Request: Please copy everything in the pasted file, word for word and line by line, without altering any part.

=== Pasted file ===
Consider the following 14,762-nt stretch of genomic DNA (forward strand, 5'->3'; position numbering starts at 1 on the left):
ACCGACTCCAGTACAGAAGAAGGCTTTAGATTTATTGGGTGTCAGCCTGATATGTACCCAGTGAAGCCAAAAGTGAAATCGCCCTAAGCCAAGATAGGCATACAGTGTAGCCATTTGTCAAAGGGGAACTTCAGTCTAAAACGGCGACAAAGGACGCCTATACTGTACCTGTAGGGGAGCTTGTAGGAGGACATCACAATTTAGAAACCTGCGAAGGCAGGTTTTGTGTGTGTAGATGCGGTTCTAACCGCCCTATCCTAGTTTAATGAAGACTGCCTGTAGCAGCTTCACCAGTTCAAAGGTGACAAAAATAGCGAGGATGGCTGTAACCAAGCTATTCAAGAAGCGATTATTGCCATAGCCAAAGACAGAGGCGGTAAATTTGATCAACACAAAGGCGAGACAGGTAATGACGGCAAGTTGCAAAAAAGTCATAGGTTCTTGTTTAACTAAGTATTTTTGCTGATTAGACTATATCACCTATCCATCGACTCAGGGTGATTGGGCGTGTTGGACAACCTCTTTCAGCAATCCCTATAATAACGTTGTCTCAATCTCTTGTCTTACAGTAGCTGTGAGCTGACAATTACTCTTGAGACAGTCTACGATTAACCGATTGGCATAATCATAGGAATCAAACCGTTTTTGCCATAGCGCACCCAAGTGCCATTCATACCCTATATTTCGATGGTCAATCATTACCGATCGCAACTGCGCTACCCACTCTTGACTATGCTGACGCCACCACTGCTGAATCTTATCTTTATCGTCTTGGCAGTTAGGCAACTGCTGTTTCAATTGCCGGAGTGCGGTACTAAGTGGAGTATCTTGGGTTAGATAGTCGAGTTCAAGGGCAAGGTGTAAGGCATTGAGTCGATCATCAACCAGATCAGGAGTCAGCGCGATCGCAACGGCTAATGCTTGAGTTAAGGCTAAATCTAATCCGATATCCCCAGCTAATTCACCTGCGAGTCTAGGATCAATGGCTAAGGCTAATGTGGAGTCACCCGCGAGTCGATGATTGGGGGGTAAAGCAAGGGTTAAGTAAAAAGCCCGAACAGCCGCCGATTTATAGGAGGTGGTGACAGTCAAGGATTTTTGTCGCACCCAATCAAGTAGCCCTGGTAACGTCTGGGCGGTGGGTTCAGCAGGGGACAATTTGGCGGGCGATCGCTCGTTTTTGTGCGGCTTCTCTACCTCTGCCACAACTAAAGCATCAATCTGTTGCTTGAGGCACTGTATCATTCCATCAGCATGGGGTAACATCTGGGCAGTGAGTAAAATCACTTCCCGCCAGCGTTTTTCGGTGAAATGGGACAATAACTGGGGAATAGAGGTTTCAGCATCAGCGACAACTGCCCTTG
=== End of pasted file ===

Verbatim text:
Consider the following 14,762-nt stretch of genomic DNA (forward strand, 5'->3'; position numbering starts at 1 on the left):
ACCGACTCCAGTACAGAAGAAGGCTTTAGATTTATTGGGTGTCAGCCTGATATGTACCCAGTGAAGCCAAAAGTGAAATCGCCCTAAGCCAAGATAGGCATACAGTGTAGCCATTTGTCAAAGGGGAACTTCAGTCTAAAACGGCGACAAAGGACGCCTATACTGTACCTGTAGGGGAGCTTGTAGGAGGACATCACAATTTAGAAACCTGCGAAGGCAGGTTTTGTGTGTGTAGATGCGGTTCTAACCGCCCTATCCTAGTTTAATGAAGACTGCCTGTAGCAGCTTCACCAGTTCAAAGGTGACAAAAATAGCGAGGATGGCTGTAACCAAGCTATTCAAGAAGCGATTATTGCCATAGCCAAAGACAGAGGCGGTAAATTTGATCAACACAAAGGCGAGACAGGTAATGACGGCAAGTTGCAAAAAAGTCATAGGTTCTTGTTTAACTAAGTATTTTTGCTGATTAGACTATATCACCTATCCATCGACTCAGGGTGATTGGGCGTGTTGGACAACCTCTTTCAGCAATCCCTATAATAACGTTGTCTCAATCTCTTGTCTTACAGTAGCTGTGAGCTGACAATTACTCTTGAGACAGTCTACGATTAACCGATTGGCATAATCATAGGAATCAAACCGTTTTTGCCATAGCGCACCCAAGTGCCATTCATACCCTATATTTCGATGGTCAATCATTACCGATCGCAACTGCGCTACCCACTCTTGACTATGCTGACGCCACCACTGCTGAATCTTATCTTTATCGTCTTGGCAGTTAGGCAACTGCTGTTTCAATTGCCGGAGTGCGGTACTAAGTGGAGTATCTTGGGTTAGATAGTCGAGTTCAAGGGCAAGGTGTAAGGCATTGAGTCGATCATCAACCAGATCAGGAGTCAGCGCGATCGCAACGGCTAATGCTTGAGTTAAGGCTAAATCTAATCCGATATCCCCAGCTAATTCACCTGCGAGTCTAGGATCAATGGCTAAGGCTAATGTGGAGTCACCCGCGAGTCGATGATTGGGGGGTAAAGCAAGGGTTAAGTAAAAAGCCCGAACAGCCGCCGATTTATAGGAGGTGGTGACAGTCAAGGATTTTTGTCGCACCCAATCAAGTAGCCCTGGTAACGTCTGGGCGGTGGGTTCAGCAGGGGACAATTTGGCGGGCGATCGCTCGTTTTTGTGCGGCTTCTCTACCTCTGCCACAACTAAAGCATCAATCTGTTGCTTGAGGCACTGTATCATTCCATCAGCATGGGGTAACATCTGGGCAGTGAGTAAAATCACTTCCCGCCAGCGTTTTTCGGTGAAATGGGACAATAACTGGGGAATAGAGGTTTCAGCATCAGCGACAACTGCCCTTG